Online dating has been in the mainstream for several years now—but not all online dating sites are conventional.
Beyond Match.com, OKCupid, e Harmony and the like, there are hundreds if not thousands of somewhat bizarre websites for niche audiences.
A billboard ad for the website on a London Underground platform seen in July said: "Step aside, fate.
It's time science had a go at love." It went on: "Imagine being able to stack the odds of finding lasting love entirely in your favour.
"This is a new form of fake news which the ASA has rightly slapped down." The website said it used an algorithm based on scientific theories in the relationship literature of assortative mating that required users to complete lengthy questionnaires to determine their personality traits, values, interests and other factors.
Users were then matched to other individuals whose responses complemented their own preferences and matched a specific percentage of a list of personality factors that e Harmony determined to be vital in successfully matching people.
Extra bonus: on Vampire Passions, you can search for friends based on blood type!
Darwin Dating is, unapologetically, for “beautiful,” slender people between the ages of 18 and 35.
This dating site is dedicated to helping single scientists find love.
Right Swipe does lifestyle photography for dating profiles and social media.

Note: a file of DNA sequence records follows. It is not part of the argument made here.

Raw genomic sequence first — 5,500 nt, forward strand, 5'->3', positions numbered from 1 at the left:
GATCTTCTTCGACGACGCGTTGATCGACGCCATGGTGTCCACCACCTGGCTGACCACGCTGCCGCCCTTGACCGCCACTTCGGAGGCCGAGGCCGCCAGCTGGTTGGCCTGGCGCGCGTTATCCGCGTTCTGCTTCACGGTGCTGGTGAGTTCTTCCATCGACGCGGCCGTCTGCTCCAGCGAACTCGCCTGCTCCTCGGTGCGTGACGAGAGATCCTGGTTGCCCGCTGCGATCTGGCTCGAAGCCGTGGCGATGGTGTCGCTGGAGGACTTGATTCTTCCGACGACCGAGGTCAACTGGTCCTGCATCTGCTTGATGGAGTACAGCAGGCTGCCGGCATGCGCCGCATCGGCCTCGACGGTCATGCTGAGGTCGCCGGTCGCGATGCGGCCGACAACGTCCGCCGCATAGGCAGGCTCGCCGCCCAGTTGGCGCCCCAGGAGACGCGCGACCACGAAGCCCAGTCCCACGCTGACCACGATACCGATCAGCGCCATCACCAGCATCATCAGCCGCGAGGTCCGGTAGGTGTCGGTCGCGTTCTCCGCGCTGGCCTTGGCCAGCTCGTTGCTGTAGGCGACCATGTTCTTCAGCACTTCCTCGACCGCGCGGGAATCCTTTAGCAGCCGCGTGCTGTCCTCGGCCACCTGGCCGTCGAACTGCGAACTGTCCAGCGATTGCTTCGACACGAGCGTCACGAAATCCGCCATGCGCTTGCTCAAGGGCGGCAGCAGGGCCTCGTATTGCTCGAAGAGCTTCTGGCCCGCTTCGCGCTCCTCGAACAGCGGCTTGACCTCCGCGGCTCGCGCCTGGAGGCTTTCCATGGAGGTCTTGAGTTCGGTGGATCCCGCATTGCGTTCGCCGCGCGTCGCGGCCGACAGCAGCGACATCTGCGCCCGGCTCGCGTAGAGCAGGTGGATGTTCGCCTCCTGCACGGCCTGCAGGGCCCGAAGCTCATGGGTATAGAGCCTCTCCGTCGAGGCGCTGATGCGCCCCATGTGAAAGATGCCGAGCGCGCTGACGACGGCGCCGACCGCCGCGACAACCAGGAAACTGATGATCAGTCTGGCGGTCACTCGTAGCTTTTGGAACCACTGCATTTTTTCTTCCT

Tested and shown to *more than double* matches on Tinder and vastly improve response rates.
With such a long (and ridiculous) list of things you could be “banned” from the site for, it’s surprising that anybody on the planet would ever be eligible to join.
Ironically, Charles Darwin himself wouldn’t be welcomed! Check out the website for a chuckle at its tongue-in-cheek content. But be prepared, though, because your membership may not be accepted: members’ votes count for 80% of your final score in determining whether you’re prime Darwin material. In fact, according to this website, “it’s no fun looking for love when you’re a clown, [because] behind all the make-up and the red nose is a lonely heart.” This is for Clowns (yes, with a capital “C”) and Clown wannabes.
e Harmony believed consumers would interpret the ad to mean that its scientific approach could potentially work for them, and not that it would guarantee they would find lasting love or make connections.